“Ten seconds of focus” refers to the period of time immediately following each maneuver that plays a critical role in getting back up to speed and racing. Whether tacking, gybing, setting, dowsing, or accelerating, the ability to settle quickly, and immediately lock into race mode is a skill that requires you to ignore distractions, and adopt a sense of urgency to get the boat sailing fast again. In practicing this skill, it is important to know what to focus on and what to ignore. Once you understand the basics, you’ll need to practice, practice, practice, until the intense burst of focus and urgency becomes a natural part of every maneuver.

General Technique

The idea here is really simple: focus on the factors that contribute to speed, and ignore everything else.  In practice, there are only three factors that actually matter:

  1. Steering - Steer the boat smoothly, adjust for sea state, and nail the exit angle.  Eliminate any bobbles in steering in those first ten seconds.

  2. Weight - If you’re underpowered, immediately lock in the heel of the boat with active weight movement; if overpowered, hit full extension on the wire as quickly as possible.

  3. Trim - Shift through your gears quickly, going from an eased acceleration mode, to a tight-leech point mode. If the maneuver was good you’ll be able to trim tight immediately.


Ignore anything that doesn’t directly contribute to the three important factors. For example, things that don’t matter include:

  • Passing mainsheet from skipper to crew (as long as skipper is trimming well)

  • Trapeze bail clipping (as long as your weight is fully extended/regulating heel)

  • Cleaning up spaghetti, or untangling feet from sheets

  • Tiller hand switch (as long as you can steer behind your back)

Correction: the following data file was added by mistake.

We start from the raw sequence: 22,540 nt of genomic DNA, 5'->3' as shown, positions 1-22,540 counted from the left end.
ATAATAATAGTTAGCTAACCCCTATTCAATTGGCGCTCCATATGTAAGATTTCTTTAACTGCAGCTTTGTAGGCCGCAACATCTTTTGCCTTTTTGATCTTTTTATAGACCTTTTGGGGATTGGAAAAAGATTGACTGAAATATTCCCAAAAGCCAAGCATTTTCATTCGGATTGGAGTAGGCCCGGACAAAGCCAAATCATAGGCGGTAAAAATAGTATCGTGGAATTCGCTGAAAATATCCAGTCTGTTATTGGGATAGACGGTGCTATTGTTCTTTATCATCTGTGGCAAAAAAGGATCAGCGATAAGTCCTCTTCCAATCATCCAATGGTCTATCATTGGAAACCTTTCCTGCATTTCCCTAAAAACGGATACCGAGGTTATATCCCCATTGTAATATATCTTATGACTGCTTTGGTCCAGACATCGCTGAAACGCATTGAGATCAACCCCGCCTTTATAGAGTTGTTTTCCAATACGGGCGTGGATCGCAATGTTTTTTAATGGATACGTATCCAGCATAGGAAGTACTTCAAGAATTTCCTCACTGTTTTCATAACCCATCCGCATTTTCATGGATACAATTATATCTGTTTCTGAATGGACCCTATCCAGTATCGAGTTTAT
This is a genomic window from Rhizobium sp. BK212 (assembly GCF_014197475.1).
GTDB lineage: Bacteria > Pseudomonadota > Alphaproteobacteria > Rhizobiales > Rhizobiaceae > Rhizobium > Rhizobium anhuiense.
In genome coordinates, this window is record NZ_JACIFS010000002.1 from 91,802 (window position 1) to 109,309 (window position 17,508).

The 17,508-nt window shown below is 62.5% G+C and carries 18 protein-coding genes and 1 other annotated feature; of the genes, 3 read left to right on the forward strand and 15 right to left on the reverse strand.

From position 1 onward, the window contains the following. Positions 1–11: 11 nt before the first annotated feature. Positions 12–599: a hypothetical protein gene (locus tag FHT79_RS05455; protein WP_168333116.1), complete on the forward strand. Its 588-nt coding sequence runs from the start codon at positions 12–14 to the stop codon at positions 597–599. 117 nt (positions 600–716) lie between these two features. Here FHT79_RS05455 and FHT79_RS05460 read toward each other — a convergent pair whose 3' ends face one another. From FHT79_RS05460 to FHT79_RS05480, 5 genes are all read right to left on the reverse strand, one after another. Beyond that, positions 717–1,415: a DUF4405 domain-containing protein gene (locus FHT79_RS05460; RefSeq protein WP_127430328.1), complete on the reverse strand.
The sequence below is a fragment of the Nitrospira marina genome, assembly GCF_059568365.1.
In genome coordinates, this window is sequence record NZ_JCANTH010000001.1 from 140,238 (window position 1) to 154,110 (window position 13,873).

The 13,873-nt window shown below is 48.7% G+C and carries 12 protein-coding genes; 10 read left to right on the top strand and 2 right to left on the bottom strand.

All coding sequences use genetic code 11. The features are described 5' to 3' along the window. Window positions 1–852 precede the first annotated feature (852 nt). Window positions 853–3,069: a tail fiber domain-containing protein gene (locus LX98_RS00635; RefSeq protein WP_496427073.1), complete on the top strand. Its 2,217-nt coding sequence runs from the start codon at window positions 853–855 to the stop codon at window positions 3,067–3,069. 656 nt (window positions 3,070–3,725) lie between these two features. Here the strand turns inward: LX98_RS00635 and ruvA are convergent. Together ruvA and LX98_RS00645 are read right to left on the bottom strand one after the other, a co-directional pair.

How to Practice

The following progression of drills should be used to master ten seconds of focus out of tacks. Once you’ve solidified tacking technique, the same drills and concepts can be applied to any maneuver.

Crossed Up Sailing - Practice coming out of a tack and sailing the boat for 10 seconds without the skipper doing their hand switch. This means they will be steering behind the back with their front hand, while trimming the mainsheet in the back hand.  After 10 seconds, do the hand switch, pass the sheet to the crew, and prepare for the next tack.

Tack Without Clipping - This drill can be run like any regular tacking drill, but instead of exiting the maneuver and clipping in and handing off the mainsheet, the skipper should keep the mainsheet, and the crew focuses on precise weight placement while hanging from the trapeze without hooking in.

Heeled To Windward Tacking - This drill is run like a tacking drill, but the goal is to always have the boat heeled to windward. Focus on exiting the tack and flattening as hard as possible (if overpowered, this will be max hike; if underpowered, it should be the hardest flatten you can manage without getting the wing in the water), and then locking in the new heel with no bobbles.

Line Tiller Tacking - Take your tiller extension off, tie a piece of line in its place, and use the line to steer the boat. Run a tacking drill, and work on steering the boat perfectly straight as close to flat as possible as you exit the tack.

Rudderless Tacking - Pull your rudder out, and work on tacking, paying special attention to locking in your exit angle out of the tacks.